Trailblazer Deprivation Fellowship Scheme

It isn't easy to work in areas of deprivation, but it is incredibly rewarding. The Trailblazer Deprivation Fellowship Scheme is a great opportunity for GPs with the passion and desire to improve the health of vulnerable and marginalised patients.

The Trailblazer Deprivation Fellowship Scheme supports newly qualified GPs (< 5 years) to work in practices in areas of socio-economic deprivation. It aims to give them the knowledge, skills and confidence to practice in challenging environments and to reduce health inequalities, improving care for patients who live in poverty and/or belong to marginalised groups.

If you have any questions, please contact primarycare.eoe@hee.nhs.uk

 

Who is it for?

Trailblazer Fellows are GPs in the first five years post completion of training, employed by practices in areas of deprivation. Each week they spend between four and eight sessions working clinically (negotiated with the practice) and have two sessions of personal development time, for which the practice receives backfill from HEE.

What is the offer?

During the 1 year fellowship GPs will have protected time, support and education to develop the knowledge, skills and resilience to practise in these areas. These activities might include:

  • Teaching sessions on relevant topics run nationally by FairHealth (info here) and regionally by HEE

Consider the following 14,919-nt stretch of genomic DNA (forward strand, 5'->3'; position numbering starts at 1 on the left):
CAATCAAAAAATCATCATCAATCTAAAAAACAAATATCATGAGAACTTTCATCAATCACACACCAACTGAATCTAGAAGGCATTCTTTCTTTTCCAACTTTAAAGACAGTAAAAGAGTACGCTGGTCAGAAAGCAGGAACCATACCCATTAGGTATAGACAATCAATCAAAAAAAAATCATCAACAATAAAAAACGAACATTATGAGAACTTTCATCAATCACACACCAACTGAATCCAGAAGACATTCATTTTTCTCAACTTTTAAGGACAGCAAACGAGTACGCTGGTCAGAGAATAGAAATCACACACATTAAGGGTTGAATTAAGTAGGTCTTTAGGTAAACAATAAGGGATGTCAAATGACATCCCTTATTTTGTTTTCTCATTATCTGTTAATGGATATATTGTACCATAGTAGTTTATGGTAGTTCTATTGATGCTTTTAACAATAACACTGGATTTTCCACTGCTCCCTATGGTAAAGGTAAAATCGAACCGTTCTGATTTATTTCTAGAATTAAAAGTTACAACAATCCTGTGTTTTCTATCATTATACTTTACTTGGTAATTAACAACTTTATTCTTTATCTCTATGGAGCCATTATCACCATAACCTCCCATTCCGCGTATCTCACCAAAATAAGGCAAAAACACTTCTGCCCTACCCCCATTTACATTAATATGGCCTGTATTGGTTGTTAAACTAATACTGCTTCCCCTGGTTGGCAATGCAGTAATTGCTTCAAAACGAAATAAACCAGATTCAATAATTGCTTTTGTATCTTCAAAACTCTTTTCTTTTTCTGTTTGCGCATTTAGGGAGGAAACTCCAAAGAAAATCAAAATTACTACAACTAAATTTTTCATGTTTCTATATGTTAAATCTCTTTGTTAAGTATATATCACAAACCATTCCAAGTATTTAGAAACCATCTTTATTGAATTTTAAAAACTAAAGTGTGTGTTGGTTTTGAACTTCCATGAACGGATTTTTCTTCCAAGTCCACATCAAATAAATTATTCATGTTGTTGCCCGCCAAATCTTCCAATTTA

• Coaching and mentoring
  • An action learning set
  • Attendance at conferences
  • Time for personal reflection
Expressions of Interest

The 2022 cohort is now open to applications. Please CLICK HERE to access the application form.   

Current GP Trailblazers

 

         

         

 

Dr Roma Dewan is a trailblazer GP working in a deprived practice in Southend on Sea which has a very diverse range of patients including students, homeless patients and more recently many newly registered asylum seekers from Afghanistan.  She has a keen interest in staff wellbeing and retention, particularly in areas of deprivation where typically there is a high burnout and staff turnover. The pandemic has enabled many doctors from abroad to come to the U.K and work for the NHS to help with staff shortages. This comes with its own inevitable challenges; Dr Dewan is actively involved in supporting international medical graduates who are training to become GPs in Mid and South Essex, Chelmsford, Basildon and Southend Schemes.

 

         

Dr Macaulay is a family medicine doctor (GP) with over 10 years’ experience in the medical field. Her journey started at Imperial College London, where she obtained her MBBS and First Class Honours BSc degree in Diabetes and Endocrinology. Additional qualifications include diplomas from the Royal College of Obstetrician and Gynecologists and The Faculty of Sexual and Reproductive Medicine. She has undergone further training with the College of Naturopathic Medicine (skin nutrition and natural skincare) in addition to Functional Hormone Replacement training with the American LP3 Network.
"Her international medical experience includes time spent at the in the endocrinology department of the prestigious Mount Sinai Hospital in New York City (USA), volunteering in Mumbai (India) and an observership in Lagos (Nigeria). She has worked for several different Trusts in the UK, including Imperial College and Chelsea and Westminster NHS Trusts.